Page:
After the first week, though, George did something even nicer. Since I have a birthday coming up he got me my own iPod Shuffle. It's just a baby iPod, but it's all I need. It holds about 120 songs and plays them in order or shuffles them. The thing is smaller than a pack of gum. Really.

I love this doo-dad. I mean, sure, it was nice using George's. And his has some cool features that mine doesn't have. But my little iPod Shuffle has the best feature of all--it's MINE. I don't have to ask him to use it when I run on the treadmill or give it back to him when I'm done. And it has MY music on it. Okay, so it really has a lot of the same songs on it, but his iPod would never have They Might Be Giants on it... mine does.

It's like Apple made it just for me. Because it does exactly what I need it to and nothing more. I don't need it to hold data files because I'm never going to put data files on it. I don't need a screen that shows me what song is playing because I don't care (and if I really need to know I can just plug it into my computer and find it quickly enough). And I love the shuffle feature, it's like my own personal radio station only without the songs that suck.

Oh, iPod Shuffle, I can tell that we're gonna be friends for a long time. (Say, that reminds me of a White Stripes song that I've been meaning to download... off to iTunes.)

Monday, June 06, 2005

Time in a bottle

Georgie

I don't like knowing what time it is. Anyone who knows me well knows this about me (and is probably annoyed by it). I haven't worn a watch in years, in fact I can't even find my watch. It was a nice one, too. From a jeweler.

It's not just the watch. The clocks in our house are also awry. There's the clock on the bookshelf with the dead battery, the microwave clock that has just simply never been set, the stove clock with the wrong time, and the alarm clock that only has the right time when we need to set the alarm (Grant likes to play with the radio and messes up the time when he does). Other than those there are the computer clocks and our cell phones, which are always right.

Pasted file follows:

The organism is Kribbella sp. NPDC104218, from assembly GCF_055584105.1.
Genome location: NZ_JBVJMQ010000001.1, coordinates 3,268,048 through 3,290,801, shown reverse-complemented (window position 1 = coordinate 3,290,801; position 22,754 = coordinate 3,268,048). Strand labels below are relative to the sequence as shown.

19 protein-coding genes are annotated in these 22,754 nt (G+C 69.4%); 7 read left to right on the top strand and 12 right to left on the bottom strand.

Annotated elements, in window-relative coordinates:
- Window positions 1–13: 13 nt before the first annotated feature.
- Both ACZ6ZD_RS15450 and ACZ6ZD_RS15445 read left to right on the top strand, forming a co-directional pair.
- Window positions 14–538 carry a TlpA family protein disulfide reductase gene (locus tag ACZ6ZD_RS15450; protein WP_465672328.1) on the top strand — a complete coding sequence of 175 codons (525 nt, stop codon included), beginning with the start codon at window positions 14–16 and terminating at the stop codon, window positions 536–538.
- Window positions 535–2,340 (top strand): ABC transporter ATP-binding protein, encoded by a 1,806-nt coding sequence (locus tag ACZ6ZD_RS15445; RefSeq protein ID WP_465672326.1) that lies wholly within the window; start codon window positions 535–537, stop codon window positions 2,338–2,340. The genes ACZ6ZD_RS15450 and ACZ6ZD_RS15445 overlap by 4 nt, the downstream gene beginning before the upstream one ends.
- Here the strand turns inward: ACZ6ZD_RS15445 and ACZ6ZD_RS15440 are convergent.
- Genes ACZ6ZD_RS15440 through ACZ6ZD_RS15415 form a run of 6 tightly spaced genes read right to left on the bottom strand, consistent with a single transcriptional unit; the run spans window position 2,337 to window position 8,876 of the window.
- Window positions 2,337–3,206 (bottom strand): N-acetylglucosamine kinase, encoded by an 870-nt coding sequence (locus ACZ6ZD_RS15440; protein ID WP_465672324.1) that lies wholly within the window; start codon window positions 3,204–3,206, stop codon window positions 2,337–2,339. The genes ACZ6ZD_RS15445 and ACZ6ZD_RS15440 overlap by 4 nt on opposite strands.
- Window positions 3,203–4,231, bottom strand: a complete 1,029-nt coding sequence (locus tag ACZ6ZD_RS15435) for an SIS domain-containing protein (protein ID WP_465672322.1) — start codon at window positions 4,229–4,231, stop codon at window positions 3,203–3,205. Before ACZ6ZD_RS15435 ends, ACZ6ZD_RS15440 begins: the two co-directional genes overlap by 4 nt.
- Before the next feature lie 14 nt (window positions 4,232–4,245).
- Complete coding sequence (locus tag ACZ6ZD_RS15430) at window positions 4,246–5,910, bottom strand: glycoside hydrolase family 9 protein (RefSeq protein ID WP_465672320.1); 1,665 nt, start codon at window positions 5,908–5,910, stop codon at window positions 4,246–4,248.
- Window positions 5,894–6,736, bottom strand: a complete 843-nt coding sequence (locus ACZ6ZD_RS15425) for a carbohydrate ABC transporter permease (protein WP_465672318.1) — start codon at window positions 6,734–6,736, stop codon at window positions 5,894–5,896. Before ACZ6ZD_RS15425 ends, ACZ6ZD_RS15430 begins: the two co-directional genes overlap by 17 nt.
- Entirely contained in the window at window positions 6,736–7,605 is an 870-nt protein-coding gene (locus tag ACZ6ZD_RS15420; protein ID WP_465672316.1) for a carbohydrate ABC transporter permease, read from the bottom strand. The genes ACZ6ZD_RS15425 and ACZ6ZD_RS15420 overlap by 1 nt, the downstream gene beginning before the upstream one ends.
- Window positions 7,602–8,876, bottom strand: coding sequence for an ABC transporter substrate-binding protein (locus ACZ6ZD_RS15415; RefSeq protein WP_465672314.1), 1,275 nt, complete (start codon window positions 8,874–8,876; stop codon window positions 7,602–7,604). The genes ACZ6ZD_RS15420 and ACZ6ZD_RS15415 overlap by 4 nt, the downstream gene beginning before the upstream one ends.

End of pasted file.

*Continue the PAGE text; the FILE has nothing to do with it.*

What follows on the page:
But George and I are okay with not knowing what time it is. Me, especially. Oh sure, at school you'd think my life was run by the clock. But it isn't. I happen to change the group I see every 48 minutes, but I never quite know for certain when that time is up. I find it's good to let that bell take a class by surprise.

I like taking things in chunks of time that are ruled by feelings of time rather than by the clock. In class, I'll set it up so that we'll do A for so long and then B. The kids always want to know how long A will take. Always. It takes until at least October for them to get used to hearing, "As long as it takes." They are so used to the clock as their measure of accomplishment for so many tasks.

My classroom generally doesn't even have the clock set correctly. I think it drives my teammates crazy (I know it drives one of them crazy because he's Mr. Times-Everything-With-Stopwatches). But they seem to have gotten used to me and used to the way I work.

The kids do eventually stop looking at the clock to see what time it is. Stop looking at it to see how much time is left in class (although the crafty ones figure out, even with the wrong time, where the minute hand is when the bell rings and learn how much time is left in class after a while). After so long they stop asking me, "What time is it really?" Because they know it's like asking a dog to hula hoop.

I am convinced this is a good thing. I know it is. The bell catches us in the middle of great conversations almost every day. If I were working to beat the clock, I'm sure I would. Instead I'm working to fill the time. And I do.

I should probably head to bed. The stove says it's 10:47 and the alarm clock says it's after midnight. No wonder I'm so tired.

Sunday, June 05, 2005

Yard Sale, pt. 2

Georgie

It's done. Sort of.

We had the sale. And, of course, it rained on us. Whenever we plan something it rains (we should move to a drought-stricken part of the country, they could use us).

Most of what we had to sell now resides in our basement awaiting another turn at George's aunt's more successful garage sale (she is amazing and could sell a toilet plunger at a garage sale!) or, perhaps, at Craigslist. I don't know.

I only cried one time. A lady tried to haggle down the price on the pack-n-play but I tearfully insisted on my higher price. And got it. I don't think she was going to push it with someone who was seriously about to cry real tears. I managed to let her buy the pack-n-play and might have accidentally found a playgroup for Maren and Grant in the process.